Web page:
I’ve resumed work on the mushroom cloud puppet. It’s definitely coming along better than before, but still just as scary as the first go:
When it’s done, I’ll make a better version and send it off to this enterprising young filmmaker:
My sister’s boyfriend, who works for a liquor distributor, brought home a stack of Snoop Dogg for Landy Cognac posters. Waste not want not! The jokes about “California Santa Claus” have not stopped. My sister definitely wins for best wrapping this year [insert pun here].
Though it has nothing to do with crafts, everyone likes a good animal video, so here is my mother’s poor little Cairn terrier struggling to keep her dignity after outfitted with some kind of dog-Juicy Couture outfit. We weren’t sure if her inability to walk was from the dog boots or the embarrassment.
AAAAAH! We’re leaving in two days for a Midwest holiday (more than two weeks!) and I’m scrambling to get my clothing together, let alone figure out blog stuff. I’ve got post-its all over my computer reminding me to take pictures with my lightbox before I leave it, to wrap the damn gifts, and for some reason all these little ideas of crafty things to do that most sane people don’t have time for. Must. Throw. Away. Post-its.
I entered the Lovely Package Exchange at Oh Hello Friend, and in getting to know my recipient learned about a new felt flower method. This is MUCH less time-consuming than the lovely one I usually use from Holidash. Thank you Janice (of Bellwether Thoughts) for the recommendation, and thank you Infarrantly Creative for coming up with it!
Now, as usual, I substitute needle felting for glue every time. I have no time or love for glue when it comes to fabric projects.
- Felt (sheets or by the yard)
- Felting needle and pad
- needle and thread (I’m sure you could also just felt a piece of felt over the pinback onto the felt felt felt felt)
Look, I made a video! Pretty, pretty. What I don’t show in this video is how to put the flower together once you’ve cut the petals. This is where the original tutorial would run glue along the roll as you’re rolling it. I used a thread and needle and made little stitches, but I think just felting it at an angle as you go along works just fine. Get all that stabby rage out!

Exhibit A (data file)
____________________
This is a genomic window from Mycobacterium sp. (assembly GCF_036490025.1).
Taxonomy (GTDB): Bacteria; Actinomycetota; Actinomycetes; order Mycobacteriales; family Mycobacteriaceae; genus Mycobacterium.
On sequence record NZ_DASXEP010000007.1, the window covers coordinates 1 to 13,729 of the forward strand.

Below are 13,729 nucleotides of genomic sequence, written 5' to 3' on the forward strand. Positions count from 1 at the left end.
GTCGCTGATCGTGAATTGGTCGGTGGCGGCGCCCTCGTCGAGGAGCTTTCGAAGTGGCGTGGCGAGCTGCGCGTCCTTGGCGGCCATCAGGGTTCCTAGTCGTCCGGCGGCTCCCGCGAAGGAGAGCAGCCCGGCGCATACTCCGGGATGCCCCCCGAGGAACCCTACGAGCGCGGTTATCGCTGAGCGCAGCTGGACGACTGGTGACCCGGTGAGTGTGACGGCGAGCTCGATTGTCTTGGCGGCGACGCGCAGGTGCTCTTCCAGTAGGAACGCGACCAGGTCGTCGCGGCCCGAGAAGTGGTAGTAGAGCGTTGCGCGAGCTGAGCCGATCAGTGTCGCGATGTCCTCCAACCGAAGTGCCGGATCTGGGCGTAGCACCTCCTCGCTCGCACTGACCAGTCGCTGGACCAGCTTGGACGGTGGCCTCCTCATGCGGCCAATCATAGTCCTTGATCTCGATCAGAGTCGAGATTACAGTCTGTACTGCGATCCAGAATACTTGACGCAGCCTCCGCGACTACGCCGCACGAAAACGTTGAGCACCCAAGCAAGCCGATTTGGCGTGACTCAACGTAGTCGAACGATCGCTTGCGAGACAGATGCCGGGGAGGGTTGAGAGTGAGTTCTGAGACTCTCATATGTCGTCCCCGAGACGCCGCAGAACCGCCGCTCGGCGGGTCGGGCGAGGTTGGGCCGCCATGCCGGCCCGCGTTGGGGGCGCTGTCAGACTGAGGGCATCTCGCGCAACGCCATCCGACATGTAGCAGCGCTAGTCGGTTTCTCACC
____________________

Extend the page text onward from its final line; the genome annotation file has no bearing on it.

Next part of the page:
Once you’ve got your strip all felted/glue/sewed up, you’ll cut the notches into the folded edge. In all of my photos, I have cut the petals at an angle. Test different patterns in your notching: more notches equal smaller petals, less bigger, and you can try starting small and getting larger.
By the end, the felt almost looked like a solid mass, but if your needle skills aren’t that thorough, consider cutting an circle to fit right over the back and stitch it in place. Stitch the pinback on before you do that! Saves hassle.
INSPIRATION! I took some time off my puppet-making research, but I couldn’t resist answering the question, “What are muppets made from?”
The internet led me to a wonderful article specifically on the muppets, teaching me what their “skin” is really made of (antron, or, Muppet fleece) and how it is you never see seams on the their faces. I present to you (non-puppeteers) the Henson Stitch:
The type of fabric used really lends itself to hiding seams or imperfections. I would never have known!
I didn’t know to look for this information until something provoked the question. Most of the time, you don’t know what question to ask to get the answer you need. [TANGENTIAL AGENDA ALERT] And that is why teachers and librarians ARE SO DAMN IMPORTANT. They take the garbled stuff that comes out of your mouth and help you form it into something useful. Answers can be easy, but questions are the hard part.
So maybe I was helped by a picture of a hippo, but I gotta recognize.
[UPDATE] OH MY GOD FACTORIES ARE LIKELY NOT MANUFACTURING ANTRON FLEECE ANYMOOOOOOOORE.